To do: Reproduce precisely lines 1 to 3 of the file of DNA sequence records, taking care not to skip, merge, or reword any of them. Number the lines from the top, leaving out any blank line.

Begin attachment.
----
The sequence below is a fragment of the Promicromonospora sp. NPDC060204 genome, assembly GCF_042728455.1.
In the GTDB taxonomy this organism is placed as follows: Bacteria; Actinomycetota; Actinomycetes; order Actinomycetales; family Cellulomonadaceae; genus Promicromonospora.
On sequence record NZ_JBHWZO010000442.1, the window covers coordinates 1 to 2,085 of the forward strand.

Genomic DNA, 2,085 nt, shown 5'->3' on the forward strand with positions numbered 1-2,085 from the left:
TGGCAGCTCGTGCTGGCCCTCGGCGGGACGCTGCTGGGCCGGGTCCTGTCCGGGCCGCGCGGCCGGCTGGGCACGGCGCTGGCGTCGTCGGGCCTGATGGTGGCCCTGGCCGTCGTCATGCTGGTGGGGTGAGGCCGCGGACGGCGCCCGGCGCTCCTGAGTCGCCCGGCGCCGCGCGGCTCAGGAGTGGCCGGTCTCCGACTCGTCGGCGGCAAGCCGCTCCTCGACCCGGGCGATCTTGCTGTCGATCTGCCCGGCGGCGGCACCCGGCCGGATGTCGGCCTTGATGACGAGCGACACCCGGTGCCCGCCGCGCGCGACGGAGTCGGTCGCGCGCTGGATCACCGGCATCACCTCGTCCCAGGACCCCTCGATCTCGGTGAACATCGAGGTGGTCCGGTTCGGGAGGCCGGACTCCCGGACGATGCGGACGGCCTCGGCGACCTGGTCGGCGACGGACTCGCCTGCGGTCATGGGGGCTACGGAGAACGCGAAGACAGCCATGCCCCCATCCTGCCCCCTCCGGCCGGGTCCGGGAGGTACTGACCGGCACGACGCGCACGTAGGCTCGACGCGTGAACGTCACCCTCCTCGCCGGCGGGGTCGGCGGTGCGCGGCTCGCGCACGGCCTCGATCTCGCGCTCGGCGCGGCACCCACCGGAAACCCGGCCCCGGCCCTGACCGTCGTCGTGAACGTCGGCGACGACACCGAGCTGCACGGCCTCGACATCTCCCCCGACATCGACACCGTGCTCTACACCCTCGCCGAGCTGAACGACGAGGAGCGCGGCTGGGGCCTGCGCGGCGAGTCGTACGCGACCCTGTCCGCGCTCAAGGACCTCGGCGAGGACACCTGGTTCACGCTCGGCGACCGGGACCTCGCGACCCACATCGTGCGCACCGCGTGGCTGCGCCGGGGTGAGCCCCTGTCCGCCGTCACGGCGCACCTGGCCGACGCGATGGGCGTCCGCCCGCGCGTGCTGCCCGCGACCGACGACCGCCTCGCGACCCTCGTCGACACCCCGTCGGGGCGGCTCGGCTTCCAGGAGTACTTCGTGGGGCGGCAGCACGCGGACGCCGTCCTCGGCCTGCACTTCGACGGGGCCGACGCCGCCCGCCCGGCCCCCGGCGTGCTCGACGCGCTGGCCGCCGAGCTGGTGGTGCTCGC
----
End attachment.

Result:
The sequence below is a fragment of the Promicromonospora sp. NPDC060204 genome, assembly GCF_042728455.1.
In the GTDB taxonomy this organism is placed as follows: Bacteria; Actinomycetota; Actinomycetes; order Actinomycetales; family Cellulomonadaceae; genus Promicromonospora.
On sequence record NZ_JBHWZO010000442.1, the window covers coordinates 1 to 2,085 of the forward strand.